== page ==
Clay Logan hosts a New Year’s Eve opossum drop each year at his store in Brasstown, N.C., about two hours west of Asheville.
New Year’s Eve can mean many things: resolutions, fireworks, sequins, champagne (for the 21+ crowd), or a midnight kiss.
Millions tune in to all the major networks to watch the ball drop in Times Square at midnight on the East Coast. It will be the first time New Year’s Rockin’ Eve, ABC’s special, will be broadcast without Dick Clark, who passed away this spring.
Ryan Seacrest will be host the show solo this year, and he told USA TODAY he is planning a tribute to the late Clark, a New Year’s icon for the last four decades.
Not all New Year’s traditions are not as popular or as well-known as the festivities in Manhattan. Some are also influenced by regional, religious or cultural traditions, but all are well-loved — and sometimes quirky — traditions.
For the last 19 years, thousands have gathered in Brasstown, North Carolina for the annual Possum Drop.
The alcohol-free event features live bluegrass music, a singing contest and up until recently, the lowering of a live possum locked in a festively decorated, see-through box. PETA launched a successful lawsuit against the event’s organizers, so this year’s possum drop will feature a stuffed opossum (or a road-kill opossum) instead.
Karen Hill, 21, is one of many church-goers who spends New Year’s Eve at a midnight prayer service called Watch Night.
Although the tradition is originally Methodist and dates back to the 1700s, Watch Night (also known as Freedom Watch) became a black spiritual tradition in 1862, when free blacks and abolitionists prayed that President Abraham Lincoln would spend New Year’s Day 1863 signing the Emancipation Proclamation, according to The New York Times.
Hill attends Watch Night services at her church in the D.C. area, but it is revered tradition among many black parishioners, including in the New York and Philadelphia areas.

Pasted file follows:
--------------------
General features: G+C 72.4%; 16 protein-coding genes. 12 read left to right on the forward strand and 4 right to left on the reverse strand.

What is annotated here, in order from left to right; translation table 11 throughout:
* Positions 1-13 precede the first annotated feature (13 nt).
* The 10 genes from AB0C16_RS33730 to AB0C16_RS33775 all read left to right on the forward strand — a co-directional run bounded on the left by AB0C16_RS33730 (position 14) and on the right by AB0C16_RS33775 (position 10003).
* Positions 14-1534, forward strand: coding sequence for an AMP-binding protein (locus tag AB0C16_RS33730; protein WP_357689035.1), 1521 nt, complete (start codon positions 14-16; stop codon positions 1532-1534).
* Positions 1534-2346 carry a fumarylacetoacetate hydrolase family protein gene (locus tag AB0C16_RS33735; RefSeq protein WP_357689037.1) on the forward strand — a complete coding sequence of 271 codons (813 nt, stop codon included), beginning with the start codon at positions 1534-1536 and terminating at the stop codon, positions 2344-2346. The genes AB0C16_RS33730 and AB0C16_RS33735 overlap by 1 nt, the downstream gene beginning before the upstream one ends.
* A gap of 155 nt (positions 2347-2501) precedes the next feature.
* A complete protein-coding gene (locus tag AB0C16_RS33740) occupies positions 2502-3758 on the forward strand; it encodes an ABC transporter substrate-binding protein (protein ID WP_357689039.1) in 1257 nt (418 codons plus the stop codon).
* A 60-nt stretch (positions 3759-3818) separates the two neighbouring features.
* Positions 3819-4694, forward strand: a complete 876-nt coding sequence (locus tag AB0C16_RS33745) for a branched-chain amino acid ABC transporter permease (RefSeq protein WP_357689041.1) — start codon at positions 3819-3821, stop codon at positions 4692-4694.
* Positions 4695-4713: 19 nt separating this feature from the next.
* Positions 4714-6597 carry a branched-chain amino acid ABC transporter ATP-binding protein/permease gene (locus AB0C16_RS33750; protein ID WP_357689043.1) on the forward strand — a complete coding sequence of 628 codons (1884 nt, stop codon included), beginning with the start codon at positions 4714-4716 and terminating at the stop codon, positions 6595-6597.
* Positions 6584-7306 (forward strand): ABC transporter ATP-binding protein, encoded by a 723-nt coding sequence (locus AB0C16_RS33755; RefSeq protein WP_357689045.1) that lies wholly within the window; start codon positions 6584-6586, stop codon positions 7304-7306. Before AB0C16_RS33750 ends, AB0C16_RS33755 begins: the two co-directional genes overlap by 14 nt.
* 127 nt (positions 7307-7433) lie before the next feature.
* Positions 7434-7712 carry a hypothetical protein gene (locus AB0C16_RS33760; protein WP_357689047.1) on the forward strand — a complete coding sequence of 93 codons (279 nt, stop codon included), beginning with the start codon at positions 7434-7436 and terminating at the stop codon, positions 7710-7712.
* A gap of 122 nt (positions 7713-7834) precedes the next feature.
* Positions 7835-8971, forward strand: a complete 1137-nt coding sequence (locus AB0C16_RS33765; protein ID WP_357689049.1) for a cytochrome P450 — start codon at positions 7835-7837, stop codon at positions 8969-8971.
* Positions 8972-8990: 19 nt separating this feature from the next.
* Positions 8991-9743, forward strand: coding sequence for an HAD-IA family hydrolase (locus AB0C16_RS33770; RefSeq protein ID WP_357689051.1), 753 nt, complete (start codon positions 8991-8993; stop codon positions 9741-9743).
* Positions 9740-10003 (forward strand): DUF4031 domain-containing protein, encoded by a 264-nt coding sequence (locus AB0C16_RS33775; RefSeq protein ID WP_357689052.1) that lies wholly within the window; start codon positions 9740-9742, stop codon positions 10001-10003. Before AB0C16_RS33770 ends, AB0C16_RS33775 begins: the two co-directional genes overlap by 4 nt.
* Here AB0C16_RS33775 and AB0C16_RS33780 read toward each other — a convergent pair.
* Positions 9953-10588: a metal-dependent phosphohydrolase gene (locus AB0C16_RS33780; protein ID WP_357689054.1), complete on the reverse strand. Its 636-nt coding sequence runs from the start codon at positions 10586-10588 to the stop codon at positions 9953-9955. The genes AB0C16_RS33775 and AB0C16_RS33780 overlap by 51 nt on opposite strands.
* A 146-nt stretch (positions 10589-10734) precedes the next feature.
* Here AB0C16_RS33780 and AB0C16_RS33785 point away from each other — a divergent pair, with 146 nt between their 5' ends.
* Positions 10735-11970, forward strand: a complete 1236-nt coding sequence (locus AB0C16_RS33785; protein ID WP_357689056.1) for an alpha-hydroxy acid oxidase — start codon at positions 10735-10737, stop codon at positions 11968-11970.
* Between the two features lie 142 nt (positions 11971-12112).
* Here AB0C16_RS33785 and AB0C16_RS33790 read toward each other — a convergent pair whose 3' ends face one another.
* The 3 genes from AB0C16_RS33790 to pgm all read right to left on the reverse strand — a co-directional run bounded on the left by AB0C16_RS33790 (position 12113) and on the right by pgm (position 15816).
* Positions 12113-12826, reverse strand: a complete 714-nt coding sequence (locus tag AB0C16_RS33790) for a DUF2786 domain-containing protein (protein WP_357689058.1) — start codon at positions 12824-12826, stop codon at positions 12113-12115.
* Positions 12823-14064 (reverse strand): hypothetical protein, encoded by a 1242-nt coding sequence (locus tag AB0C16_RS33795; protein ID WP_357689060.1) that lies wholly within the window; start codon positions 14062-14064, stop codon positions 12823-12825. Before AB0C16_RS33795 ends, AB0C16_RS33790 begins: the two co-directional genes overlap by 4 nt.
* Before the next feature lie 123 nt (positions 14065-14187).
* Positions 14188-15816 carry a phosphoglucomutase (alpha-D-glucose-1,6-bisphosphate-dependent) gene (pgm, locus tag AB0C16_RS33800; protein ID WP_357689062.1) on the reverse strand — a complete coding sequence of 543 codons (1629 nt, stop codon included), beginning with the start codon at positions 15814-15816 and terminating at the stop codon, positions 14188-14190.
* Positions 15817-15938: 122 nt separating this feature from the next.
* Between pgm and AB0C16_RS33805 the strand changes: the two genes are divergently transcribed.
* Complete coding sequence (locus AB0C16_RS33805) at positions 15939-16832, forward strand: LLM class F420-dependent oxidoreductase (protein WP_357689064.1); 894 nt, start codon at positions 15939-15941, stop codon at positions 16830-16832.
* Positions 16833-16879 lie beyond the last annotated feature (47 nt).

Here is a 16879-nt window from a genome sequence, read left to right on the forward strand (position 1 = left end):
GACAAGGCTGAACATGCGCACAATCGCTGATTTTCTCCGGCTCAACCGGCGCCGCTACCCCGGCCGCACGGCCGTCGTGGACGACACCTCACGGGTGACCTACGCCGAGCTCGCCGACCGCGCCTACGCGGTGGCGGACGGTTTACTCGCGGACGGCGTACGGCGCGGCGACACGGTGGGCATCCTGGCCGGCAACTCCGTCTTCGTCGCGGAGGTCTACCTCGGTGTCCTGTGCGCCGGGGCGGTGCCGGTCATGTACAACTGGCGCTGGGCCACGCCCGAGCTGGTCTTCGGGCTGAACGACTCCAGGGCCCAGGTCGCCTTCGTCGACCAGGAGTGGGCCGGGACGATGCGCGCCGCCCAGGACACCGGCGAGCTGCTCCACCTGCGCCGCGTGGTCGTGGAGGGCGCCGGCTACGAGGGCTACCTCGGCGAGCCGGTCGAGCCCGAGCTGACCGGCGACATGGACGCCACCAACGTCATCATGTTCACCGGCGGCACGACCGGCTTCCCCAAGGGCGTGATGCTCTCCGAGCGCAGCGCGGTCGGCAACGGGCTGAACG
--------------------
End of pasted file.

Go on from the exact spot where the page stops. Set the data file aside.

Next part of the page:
New Year, new you…new underwear? One Italian tradition is wearing red underwear for good luck, though some say that brings love instead (not entirely a bad thing, of course).
A fresh pair of yellow underwear is another popular wardrobe choice, especially among Latin Americans, and is said to bring happiness and prosperity in the New Year.
Many Filipinos opt for clothing with dots, since they are believed to attract money and fortune. (Maybe its best to dig out that pair of yellow underwear with red polka dots to cover all of the bases.)
One family tradition for Daniela Corrales, 22, is to run around the neighborhood with suitcases. Another variation is to simply place luggage on the doorstep on New Year’s Eve. Suitcase rituals are a good omen for travel, and Corrales, who was raised in Venezuela, is a believer — she traveled to China this year.
Usher in 2013 with a lucky and hearty meal or snack. For the Japanese, the last meal of the year is a bowl of noodles, since long noodles are associated with the passage of one year into the next. One popular tradition in Mexico, Colombia and other countries is to eat 12 grapes, one for each stroke as the clock strikes midnight, making a wish before you eat each one.
In the South, a meal of ham, cabbage and black-eyed peas is also good luck.
How will you ring in 2013? Any of your own unique traditions? Let us know in the comments.
Powered by Facebook Comments